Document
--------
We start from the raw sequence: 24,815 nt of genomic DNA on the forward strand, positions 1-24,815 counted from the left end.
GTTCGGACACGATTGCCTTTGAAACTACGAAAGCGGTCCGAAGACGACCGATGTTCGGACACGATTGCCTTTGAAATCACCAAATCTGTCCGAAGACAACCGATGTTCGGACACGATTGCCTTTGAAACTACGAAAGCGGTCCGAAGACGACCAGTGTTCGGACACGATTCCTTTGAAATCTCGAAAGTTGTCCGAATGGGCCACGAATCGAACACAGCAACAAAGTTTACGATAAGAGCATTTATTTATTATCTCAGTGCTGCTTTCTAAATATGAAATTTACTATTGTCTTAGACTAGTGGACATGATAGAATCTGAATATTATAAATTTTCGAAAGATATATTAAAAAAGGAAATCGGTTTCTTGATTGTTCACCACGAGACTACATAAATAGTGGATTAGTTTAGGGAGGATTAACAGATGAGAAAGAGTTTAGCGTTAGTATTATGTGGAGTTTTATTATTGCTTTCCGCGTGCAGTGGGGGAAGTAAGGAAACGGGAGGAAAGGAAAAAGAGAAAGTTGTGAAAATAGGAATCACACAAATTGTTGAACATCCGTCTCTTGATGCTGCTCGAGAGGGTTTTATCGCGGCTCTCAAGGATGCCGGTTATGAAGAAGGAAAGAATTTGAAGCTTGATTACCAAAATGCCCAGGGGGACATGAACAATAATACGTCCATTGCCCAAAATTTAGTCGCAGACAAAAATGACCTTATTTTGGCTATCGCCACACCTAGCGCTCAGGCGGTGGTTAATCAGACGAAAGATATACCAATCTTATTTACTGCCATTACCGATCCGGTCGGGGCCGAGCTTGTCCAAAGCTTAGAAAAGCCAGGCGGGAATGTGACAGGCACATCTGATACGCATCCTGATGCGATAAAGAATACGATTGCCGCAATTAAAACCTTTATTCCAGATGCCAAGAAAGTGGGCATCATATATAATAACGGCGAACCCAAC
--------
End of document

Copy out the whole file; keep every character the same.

We start from the raw sequence: 24,815 nt of genomic DNA on the forward strand, positions 1-24,815 counted from the left end.
GTTCGGACACGATTGCCTTTGAAACTACGAAAGCGGTCCGAAGACGACCGATGTTCGGACACGATTGCCTTTGAAATCACCAAATCTGTCCGAAGACAACCGATGTTCGGACACGATTGCCTTTGAAACTACGAAAGCGGTCCGAAGACGACCAGTGTTCGGACACGATTCCTTTGAAATCTCGAAAGTTGTCCGAATGGGCCACGAATCGAACACAGCAACAAAGTTTACGATAAGAGCATTTATTTATTATCTCAGTGCTGCTTTCTAAATATGAAATTTACTATTGTCTTAGACTAGTGGACATGATAGAATCTGAATATTATAAATTTTCGAAAGATATATTAAAAAAGGAAATCGGTTTCTTGATTGTTCACCACGAGACTACATAAATAGTGGATTAGTTTAGGGAGGATTAACAGATGAGAAAGAGTTTAGCGTTAGTATTATGTGGAGTTTTATTATTGCTTTCCGCGTGCAGTGGGGGAAGTAAGGAAACGGGAGGAAAGGAAAAAGAGAAAGTTGTGAAAATAGGAATCACACAAATTGTTGAACATCCGTCTCTTGATGCTGCTCGAGAGGGTTTTATCGCGGCTCTCAAGGATGCCGGTTATGAAGAAGGAAAGAATTTGAAGCTTGATTACCAAAATGCCCAGGGGGACATGAACAATAATACGTCCATTGCCCAAAATTTAGTCGCAGACAAAAATGACCTTATTTTGGCTATCGCCACACCTAGCGCTCAGGCGGTGGTTAATCAGACGAAAGATATACCAATCTTATTTACTGCCATTACCGATCCGGTCGGGGCCGAGCTTGTCCAAAGCTTAGAAAAGCCAGGCGGGAATGTGACAGGCACATCTGATACGCATCCTGATGCGATAAAGAATACGATTGCCGCAATTAAAACCTTTATTCCAGATGCCAAGAAAGTGGGCATCATATATAATAACGGCGAACCCAAC